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Russell, Dillon can’t cover caper’s shortfalls

Terence Stamp (from left) Jay Baruchel Kurt Russell star 'The Art Steal.' | Radius/TWC Photo

Terence Stamp (from left) Jay Baruchel and Kurt Russell star in "The Art of the Steal." | Radius/TWC Photo

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‘THE ART OF THE STEAL’ ★★

Crunch Calhoun Kurt Russell

Francie Tobin Jay Baruchel

Lola Kathryn Winnick

Samuel Winter Terence Stamp

Nicky Calhoun Matt Dillon

Radius-TWC presents a film written and directed by Jonathan Sobol. Running time: 90 minutes. Rated R (for language throughout including some sexual references). Now available on demand.

Updated: March 12, 2014 3:03PM



Some actors just make you smile when they show up in a movie, even when they’re bringing the ham and the cheese in middling fare.

Your Kurt Russell, for instance. Who doesn’t like seeing that familiar, increasingly squared-off face?

Or how about your Matt Dillon? Dillon’s a dozen years younger than Russell, but he’s just as a familiar a face.

According to IMDB, Dillon has 53 film and TV roles, while Russell has 91. And yet sometimes it feels as if both Russell and Dillon disappear from the radar for a year or two or three. (Russell has made just seven movies in the last 10 years. Boo.)

Russell and Dillon play half brothers in “The Art of the Steal,” a jaunty caper film that, alas, doesn’t work. It’s like a low-budget, Canadian version of “Ocean’s 11,” with about half as many characters and about one-tenth the charm and style.

This is one of those films where some of the characters AND the audience are kept in the dark until the big reveal montage at the end. This is also one of those films reminding us of how difficult it is to construct such a jigsaw puzzle in a manner that has us saying, “Aha! That’s awesome!” as opposed to, “Wait, what?”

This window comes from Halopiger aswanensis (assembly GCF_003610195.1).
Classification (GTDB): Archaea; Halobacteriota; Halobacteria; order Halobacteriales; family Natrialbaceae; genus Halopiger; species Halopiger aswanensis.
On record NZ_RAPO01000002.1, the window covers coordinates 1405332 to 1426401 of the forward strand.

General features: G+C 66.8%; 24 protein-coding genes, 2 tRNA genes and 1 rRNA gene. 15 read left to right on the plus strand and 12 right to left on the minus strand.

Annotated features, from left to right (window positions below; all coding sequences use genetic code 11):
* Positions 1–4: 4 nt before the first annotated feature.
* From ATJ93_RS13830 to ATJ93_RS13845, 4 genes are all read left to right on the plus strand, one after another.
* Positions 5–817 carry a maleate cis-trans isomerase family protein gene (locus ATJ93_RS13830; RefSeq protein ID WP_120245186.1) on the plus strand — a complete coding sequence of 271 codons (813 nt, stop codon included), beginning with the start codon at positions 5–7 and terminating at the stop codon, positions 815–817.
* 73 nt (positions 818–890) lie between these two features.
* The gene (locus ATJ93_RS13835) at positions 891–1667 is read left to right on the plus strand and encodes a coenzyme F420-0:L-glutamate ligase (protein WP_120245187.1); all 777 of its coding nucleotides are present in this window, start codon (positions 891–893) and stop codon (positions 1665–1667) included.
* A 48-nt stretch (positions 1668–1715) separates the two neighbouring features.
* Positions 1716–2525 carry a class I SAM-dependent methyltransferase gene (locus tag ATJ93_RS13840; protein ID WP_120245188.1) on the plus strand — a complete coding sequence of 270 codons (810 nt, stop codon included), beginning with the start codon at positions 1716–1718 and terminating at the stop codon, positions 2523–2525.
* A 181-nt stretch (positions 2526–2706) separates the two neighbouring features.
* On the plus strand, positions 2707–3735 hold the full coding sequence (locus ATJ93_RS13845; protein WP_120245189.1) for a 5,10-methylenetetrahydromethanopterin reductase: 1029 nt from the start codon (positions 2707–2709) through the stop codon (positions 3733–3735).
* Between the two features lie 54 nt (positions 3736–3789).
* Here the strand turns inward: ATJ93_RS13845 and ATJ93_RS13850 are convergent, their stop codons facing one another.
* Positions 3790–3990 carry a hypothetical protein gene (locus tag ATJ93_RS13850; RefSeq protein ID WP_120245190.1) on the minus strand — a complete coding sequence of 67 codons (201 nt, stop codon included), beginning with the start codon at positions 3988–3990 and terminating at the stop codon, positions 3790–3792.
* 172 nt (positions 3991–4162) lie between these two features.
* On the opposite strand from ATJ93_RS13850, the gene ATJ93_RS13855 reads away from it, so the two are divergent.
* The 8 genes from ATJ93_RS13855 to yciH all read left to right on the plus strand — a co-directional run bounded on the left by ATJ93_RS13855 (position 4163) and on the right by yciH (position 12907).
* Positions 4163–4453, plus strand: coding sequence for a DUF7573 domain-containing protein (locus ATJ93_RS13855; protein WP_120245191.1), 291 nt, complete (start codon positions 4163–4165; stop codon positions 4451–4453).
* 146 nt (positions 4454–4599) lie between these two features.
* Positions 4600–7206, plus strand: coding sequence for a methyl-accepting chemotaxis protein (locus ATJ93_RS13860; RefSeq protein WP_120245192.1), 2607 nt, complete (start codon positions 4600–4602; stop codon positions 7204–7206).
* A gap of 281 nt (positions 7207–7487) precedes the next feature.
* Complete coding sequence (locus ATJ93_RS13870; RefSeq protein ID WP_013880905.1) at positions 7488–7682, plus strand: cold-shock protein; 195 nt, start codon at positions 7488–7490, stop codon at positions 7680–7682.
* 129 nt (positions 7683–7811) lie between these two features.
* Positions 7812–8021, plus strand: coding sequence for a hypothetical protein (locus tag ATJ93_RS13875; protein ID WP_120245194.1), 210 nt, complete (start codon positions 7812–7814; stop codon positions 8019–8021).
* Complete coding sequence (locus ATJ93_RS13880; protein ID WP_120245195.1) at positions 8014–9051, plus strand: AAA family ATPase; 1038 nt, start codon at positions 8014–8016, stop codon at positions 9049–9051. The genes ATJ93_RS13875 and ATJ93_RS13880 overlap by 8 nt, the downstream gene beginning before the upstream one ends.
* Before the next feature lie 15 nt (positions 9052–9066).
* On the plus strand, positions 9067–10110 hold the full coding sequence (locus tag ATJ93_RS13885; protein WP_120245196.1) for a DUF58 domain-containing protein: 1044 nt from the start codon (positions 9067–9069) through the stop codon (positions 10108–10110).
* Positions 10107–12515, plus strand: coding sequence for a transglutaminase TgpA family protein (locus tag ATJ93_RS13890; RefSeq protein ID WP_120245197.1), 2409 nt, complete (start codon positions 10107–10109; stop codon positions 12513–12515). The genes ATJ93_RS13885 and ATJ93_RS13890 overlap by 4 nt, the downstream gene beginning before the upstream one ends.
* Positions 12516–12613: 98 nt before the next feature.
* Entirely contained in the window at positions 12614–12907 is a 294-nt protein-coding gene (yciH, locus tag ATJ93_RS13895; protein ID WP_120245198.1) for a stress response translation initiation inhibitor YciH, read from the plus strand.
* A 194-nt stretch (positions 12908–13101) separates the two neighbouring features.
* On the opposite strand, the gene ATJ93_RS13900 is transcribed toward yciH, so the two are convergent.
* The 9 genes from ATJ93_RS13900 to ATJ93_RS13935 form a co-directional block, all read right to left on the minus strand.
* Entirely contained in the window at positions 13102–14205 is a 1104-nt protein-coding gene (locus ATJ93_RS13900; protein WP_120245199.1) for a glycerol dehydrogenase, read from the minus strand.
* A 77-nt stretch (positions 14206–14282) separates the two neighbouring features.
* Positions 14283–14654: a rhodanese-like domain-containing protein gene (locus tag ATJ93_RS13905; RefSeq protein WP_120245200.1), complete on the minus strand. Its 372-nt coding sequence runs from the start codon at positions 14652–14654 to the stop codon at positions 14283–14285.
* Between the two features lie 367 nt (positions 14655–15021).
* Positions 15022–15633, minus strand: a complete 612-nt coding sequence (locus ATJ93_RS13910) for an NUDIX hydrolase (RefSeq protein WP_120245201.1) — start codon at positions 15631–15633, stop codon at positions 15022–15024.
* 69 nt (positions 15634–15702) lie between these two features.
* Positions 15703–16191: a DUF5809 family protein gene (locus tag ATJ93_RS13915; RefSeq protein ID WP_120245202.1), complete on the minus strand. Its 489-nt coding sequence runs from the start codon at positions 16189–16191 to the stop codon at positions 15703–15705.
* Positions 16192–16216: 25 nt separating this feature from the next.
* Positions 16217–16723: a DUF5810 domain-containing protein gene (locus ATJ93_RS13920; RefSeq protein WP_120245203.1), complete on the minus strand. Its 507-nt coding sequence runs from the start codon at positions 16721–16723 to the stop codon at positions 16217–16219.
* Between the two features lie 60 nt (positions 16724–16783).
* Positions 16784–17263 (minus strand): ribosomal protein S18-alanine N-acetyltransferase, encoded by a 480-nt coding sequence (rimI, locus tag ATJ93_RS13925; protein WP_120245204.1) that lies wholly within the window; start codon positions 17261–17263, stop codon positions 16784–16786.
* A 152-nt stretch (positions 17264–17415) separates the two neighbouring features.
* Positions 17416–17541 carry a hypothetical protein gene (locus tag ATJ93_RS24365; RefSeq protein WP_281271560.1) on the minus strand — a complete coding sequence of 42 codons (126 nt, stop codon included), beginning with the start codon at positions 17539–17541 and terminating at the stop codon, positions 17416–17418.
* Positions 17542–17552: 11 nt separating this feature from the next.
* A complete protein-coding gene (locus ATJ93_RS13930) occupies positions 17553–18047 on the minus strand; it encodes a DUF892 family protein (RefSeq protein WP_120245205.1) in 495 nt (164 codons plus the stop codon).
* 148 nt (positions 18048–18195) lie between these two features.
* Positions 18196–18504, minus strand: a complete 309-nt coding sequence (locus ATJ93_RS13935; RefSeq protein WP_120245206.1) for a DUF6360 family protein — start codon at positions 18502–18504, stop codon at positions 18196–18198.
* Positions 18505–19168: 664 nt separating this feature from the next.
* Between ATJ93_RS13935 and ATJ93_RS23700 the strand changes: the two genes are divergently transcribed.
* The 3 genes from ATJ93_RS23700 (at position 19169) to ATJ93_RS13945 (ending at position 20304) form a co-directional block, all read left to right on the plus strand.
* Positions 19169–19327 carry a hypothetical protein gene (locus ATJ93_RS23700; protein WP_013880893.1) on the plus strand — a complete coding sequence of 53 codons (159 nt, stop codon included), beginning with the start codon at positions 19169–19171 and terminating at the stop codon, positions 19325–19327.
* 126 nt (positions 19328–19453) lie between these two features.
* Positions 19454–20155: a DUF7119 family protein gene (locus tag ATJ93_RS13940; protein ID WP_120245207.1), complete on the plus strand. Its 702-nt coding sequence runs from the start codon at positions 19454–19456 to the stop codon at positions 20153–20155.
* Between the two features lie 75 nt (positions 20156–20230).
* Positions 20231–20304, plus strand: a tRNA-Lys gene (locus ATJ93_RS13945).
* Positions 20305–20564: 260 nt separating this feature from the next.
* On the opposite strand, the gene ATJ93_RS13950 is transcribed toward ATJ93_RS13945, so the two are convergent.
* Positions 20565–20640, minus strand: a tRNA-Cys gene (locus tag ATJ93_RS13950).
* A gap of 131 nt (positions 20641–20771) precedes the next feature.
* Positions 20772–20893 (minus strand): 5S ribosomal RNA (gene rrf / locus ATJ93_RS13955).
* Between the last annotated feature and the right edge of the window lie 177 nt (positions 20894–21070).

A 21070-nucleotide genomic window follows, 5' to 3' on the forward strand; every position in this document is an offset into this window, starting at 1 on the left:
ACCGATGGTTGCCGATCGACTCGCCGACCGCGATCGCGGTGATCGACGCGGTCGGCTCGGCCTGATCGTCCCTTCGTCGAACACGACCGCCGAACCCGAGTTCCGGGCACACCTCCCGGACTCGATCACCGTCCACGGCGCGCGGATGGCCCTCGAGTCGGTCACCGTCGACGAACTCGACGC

Russell plays Crunch Calhoun, and how is that the name of someone in a live-action movie and not an animated film? When an attempted theft of a Gauguin painting in Poland goes awry, Crunch is betrayed by his low-life half sibling Nicky (Dillon) and has to do five years hard time.

Now Crunch is working as a low-rent motorcycle daredevil — more Awful Knawful than Evel Knievel — and trying to live the straight life. Even though he harbors a major grudge against Nicky, he can’t resist an offer to put the band together and pull off the proverbial one last heist that will make everyone rich.

Here’s the deal. There’s a priceless book — the Gospel of James, the second tome Gutenberg printed after the Bible — in storage in a customs vault at the Canadian border near Niagara Falls. Crunch and his team aim to get their hands on that book through the art of misdirection and deception, and fast talking and double crossing, and maybe even some triple crossing.

Jay Baruchel is Crunch’s apprentice, Francie. Baruchel has the best scene in the movie when he tries to talk his way past a border guard. The crew also includes Kenneth Welsh as Crunch’s partner Paddy, Chris Diamantopoulos as “Guy de Cornet” and Katheryn Winnick as Crunch’s girlfriend, because you have to have at least one girlfriend lolling about in a movie such as this.

Complicating matters: A rather obtuse Interpol agent named Bick (Jason Jones from “The Daily Show”) is convinced Crunch and the boys are up to something, and he’s obsessed with bringing them down, so he has enlisted the services of the legendary art thief (and art expert) Samuel Winter (Terrence Stamp), who doesn’t try to hide his disdain for the agent. (Describing the forced partnership with Agent Bick, Winter says, “You know how they pair professional athletes with slow kids?”)

Writer-director Jonathan Sobol keeps things moving at a brisk 90 minutes, and that includes a bizarre flashback sequence and a few “let’s rewind the scene” moments designed to shed new light on what we thought we saw the first time around. The editing is tight and crisp. Russell, Dillon and the rest of the cast do their best to sell every scene, but it’s a tough sell when the payoff is neither all that stunning nor all that plausible.

For every caper film that delivers (“Inside Man,” “The Score,” “The Bank Job”), there are two or three that stumble to the finish line (last year’s “Now You See Me,” “Gone in 60 Seconds,” “30 Minutes or Less,” “Hudson Hawk,” the “National Treasure” movies, and I’ll stop now). “The Art of the Steal” is another heist film that doesn’t pull it off.

Email: rroeper@suntimes.com

Twitter: @richardroeper



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